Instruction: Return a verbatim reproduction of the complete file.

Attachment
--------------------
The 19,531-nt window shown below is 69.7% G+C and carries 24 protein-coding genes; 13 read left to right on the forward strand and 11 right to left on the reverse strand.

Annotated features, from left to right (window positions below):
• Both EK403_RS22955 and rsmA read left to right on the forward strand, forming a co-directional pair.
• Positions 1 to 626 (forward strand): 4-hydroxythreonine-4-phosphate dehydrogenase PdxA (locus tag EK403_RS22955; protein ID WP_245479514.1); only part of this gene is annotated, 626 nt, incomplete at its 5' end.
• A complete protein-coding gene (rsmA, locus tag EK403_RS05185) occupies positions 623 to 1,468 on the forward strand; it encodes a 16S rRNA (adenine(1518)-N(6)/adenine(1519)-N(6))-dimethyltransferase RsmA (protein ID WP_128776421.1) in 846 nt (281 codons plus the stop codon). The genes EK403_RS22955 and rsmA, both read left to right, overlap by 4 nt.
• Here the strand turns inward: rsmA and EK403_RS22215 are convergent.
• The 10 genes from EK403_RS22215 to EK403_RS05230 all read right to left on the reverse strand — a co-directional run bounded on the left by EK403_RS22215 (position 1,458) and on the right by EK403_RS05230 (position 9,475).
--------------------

The 19,531-nt window shown below is 69.7% G+C and carries 24 protein-coding genes; 13 read left to right on the forward strand and 11 right to left on the reverse strand.

Annotated features, from left to right (window positions below):
• Both EK403_RS22955 and rsmA read left to right on the forward strand, forming a co-directional pair.
• Positions 1 to 626 (forward strand): 4-hydroxythreonine-4-phosphate dehydrogenase PdxA (locus tag EK403_RS22955; protein ID WP_245479514.1); only part of this gene is annotated, 626 nt, incomplete at its 5' end.
• A complete protein-coding gene (rsmA, locus tag EK403_RS05185) occupies positions 623 to 1,468 on the forward strand; it encodes a 16S rRNA (adenine(1518)-N(6)/adenine(1519)-N(6))-dimethyltransferase RsmA (protein ID WP_128776421.1) in 846 nt (281 codons plus the stop codon). The genes EK403_RS22955 and rsmA, both read left to right, overlap by 4 nt.
• Here the strand turns inward: rsmA and EK403_RS22215 are convergent.
• The 10 genes from EK403_RS22215 to EK403_RS05230 all read right to left on the reverse strand — a co-directional run bounded on the left by EK403_RS22215 (position 1,458) and on the right by EK403_RS05230 (position 9,475).